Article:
Opening reception with the artist
Thursday, 31 March 2011
7 - 9 p.m.
In our first exhibition of Finnish artist Anni Leppälä, we are showing an installation of photographic works. Her way of integrating chronologically divergent images and combining different, mainly small formats is typical for the artist. Anni Leppälä, born in Helsinki in 1981, was awarded last year’s Finnish Young Artist of the Year art prize. Her works feature mostly young women or northern landscapes. Her pictures capture the special qualities of a place, particular atmospheres, or lighting situations; the scenes seem familiar, yet puzzling at the same time. Her photographs are fixed points in the river of time.
Figures are shown in undefined interiors, their faces turned away and hidden behind their own hands or masks, mysterious in their inwardly directed, reserved aura. At times, they can hardly be discerned behind dense fields of wheat or bushes, while at other times they are lost in the light and shadow of infinite forests. The stillness and melancholy unique to the north is articulated in many of Leppälä’s nature photographs. Her images belong to a space that lies in between the visually perceptible world and a kind of mythical zone behind it. Her scenarios allow us a mere glimpse of events. By focusing on a single detail or gesture, she opens up her pictures to the viewer’s own interpretation.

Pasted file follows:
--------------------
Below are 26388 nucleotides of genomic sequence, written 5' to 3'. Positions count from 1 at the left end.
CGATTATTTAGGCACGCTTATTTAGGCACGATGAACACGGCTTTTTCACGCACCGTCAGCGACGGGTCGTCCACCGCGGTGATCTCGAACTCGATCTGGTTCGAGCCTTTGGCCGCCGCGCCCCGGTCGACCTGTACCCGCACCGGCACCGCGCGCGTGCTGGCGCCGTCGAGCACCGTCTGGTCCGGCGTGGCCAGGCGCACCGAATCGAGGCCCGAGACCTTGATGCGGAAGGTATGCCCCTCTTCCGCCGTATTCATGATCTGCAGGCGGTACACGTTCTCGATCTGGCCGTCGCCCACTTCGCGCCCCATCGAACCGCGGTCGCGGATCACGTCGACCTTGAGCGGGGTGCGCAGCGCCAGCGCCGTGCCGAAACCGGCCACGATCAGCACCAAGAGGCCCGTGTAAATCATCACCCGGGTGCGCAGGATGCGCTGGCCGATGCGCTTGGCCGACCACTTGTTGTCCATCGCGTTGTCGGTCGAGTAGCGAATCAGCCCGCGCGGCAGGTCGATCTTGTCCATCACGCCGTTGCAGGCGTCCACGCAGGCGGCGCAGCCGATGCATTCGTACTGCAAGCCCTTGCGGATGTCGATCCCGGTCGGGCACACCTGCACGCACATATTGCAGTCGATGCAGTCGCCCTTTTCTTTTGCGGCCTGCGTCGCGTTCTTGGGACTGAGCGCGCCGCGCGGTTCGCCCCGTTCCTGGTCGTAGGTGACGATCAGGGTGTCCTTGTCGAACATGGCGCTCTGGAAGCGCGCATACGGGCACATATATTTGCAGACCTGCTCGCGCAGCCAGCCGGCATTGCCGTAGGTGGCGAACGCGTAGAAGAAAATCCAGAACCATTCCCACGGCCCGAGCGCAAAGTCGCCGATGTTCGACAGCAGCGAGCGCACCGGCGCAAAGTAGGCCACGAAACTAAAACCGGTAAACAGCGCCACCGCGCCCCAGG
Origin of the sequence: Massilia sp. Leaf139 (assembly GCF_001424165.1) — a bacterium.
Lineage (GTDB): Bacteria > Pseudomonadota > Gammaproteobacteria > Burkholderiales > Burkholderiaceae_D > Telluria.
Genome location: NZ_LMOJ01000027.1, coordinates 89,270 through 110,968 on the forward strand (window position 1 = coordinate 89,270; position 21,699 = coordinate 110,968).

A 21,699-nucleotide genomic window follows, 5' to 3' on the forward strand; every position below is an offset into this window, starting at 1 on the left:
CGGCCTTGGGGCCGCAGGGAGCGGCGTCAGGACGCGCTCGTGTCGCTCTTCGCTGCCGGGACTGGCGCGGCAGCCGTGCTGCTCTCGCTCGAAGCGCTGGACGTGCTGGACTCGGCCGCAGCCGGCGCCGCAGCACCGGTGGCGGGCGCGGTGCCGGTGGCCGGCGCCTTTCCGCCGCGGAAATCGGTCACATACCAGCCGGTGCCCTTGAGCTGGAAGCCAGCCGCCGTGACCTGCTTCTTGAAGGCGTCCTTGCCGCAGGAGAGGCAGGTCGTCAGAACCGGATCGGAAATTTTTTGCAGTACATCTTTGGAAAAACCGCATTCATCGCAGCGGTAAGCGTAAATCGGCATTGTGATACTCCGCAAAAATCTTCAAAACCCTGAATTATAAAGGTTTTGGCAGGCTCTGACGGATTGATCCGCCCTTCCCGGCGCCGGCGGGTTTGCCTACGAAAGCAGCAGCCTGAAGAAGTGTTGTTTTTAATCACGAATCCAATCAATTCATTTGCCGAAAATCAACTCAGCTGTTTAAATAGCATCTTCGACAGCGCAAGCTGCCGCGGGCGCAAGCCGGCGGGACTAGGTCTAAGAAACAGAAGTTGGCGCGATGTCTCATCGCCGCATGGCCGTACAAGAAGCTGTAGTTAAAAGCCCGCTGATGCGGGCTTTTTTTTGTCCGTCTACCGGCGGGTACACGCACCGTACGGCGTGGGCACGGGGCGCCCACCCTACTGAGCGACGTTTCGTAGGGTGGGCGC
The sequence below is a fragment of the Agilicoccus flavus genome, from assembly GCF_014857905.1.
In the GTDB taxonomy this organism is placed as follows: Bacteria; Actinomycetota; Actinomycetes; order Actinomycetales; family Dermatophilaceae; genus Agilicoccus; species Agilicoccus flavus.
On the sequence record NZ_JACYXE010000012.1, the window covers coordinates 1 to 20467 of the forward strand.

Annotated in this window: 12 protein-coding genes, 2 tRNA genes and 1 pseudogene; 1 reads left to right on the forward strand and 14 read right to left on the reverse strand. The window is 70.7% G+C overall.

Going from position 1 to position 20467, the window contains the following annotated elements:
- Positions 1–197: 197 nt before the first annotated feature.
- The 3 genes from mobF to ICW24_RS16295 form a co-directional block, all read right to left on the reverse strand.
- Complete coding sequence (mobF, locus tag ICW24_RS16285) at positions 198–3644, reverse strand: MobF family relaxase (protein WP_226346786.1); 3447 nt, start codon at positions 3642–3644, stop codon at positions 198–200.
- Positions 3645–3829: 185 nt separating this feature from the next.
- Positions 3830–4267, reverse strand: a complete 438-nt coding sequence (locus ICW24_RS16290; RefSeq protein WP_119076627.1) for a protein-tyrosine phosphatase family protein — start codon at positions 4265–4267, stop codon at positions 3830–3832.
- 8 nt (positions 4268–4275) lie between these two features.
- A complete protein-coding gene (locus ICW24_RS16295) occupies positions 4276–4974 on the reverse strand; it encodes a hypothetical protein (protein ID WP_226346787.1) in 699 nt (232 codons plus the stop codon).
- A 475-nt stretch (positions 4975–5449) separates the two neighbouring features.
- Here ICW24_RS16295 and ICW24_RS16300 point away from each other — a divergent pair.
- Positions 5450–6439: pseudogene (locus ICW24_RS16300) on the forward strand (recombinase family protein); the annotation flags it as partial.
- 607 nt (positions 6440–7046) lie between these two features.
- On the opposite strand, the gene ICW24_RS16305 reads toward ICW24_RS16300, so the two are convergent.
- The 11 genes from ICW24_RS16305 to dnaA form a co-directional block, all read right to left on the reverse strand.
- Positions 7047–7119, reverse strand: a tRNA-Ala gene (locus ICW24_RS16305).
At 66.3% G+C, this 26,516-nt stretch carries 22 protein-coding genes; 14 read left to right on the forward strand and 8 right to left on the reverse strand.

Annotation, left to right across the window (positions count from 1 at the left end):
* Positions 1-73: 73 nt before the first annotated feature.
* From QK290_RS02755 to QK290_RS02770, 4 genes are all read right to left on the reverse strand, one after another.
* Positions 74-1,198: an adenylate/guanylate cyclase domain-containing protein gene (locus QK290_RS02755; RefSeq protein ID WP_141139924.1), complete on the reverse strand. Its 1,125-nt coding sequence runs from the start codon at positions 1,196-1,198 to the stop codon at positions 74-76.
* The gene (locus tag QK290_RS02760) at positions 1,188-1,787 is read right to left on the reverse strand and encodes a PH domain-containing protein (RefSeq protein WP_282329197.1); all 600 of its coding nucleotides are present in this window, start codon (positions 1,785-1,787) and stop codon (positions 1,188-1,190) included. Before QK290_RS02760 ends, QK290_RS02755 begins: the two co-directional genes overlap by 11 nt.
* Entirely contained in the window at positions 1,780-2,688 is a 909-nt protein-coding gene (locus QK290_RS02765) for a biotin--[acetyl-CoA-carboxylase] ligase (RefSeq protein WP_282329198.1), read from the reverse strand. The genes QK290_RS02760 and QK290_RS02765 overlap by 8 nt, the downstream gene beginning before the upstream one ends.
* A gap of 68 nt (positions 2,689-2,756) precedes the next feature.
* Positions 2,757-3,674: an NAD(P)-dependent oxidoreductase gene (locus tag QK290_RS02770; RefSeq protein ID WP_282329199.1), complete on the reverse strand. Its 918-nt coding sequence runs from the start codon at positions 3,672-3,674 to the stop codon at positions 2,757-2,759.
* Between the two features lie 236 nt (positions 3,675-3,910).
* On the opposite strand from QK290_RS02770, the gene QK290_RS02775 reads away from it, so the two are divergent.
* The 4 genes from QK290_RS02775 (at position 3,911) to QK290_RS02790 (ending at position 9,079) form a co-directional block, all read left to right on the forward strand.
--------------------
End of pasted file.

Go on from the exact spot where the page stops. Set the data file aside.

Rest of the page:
Anni Leppälä studied photography at the famous University for Art and Design in Helsinki, and is a member of the Helsinki School, a group of young Finnish fine arts photographers. In 2010 the Tampere Art Museum in Helsinki presented the first comprehensive museum exhibition of her work. This year, she had solo shows at the Fondation d'entreprise Hermès in Bern, Switzerland, and at the Finnish Institute in Stockholm, Sweden. In 2011 Leppälä’s works will be seen as part of an exhibition at the Museo Thyssen-Bornemisza and the Fundación Caja in Madrid, Spain. Her work was seen at the Photo Biennial in Daegu, South Korea, 2010, and in group shows at the Rogaland Art Museum, Stavanger, Norway, 2010 and the Kunstmuseum Wolfsburg, Germany, 2009. She is the 2011 winner of Finland’s Young Artist of the Year Award, and has received a grant from the Art Council of Finland, the City of Helsinki, and the Finnish Cultural Foundation.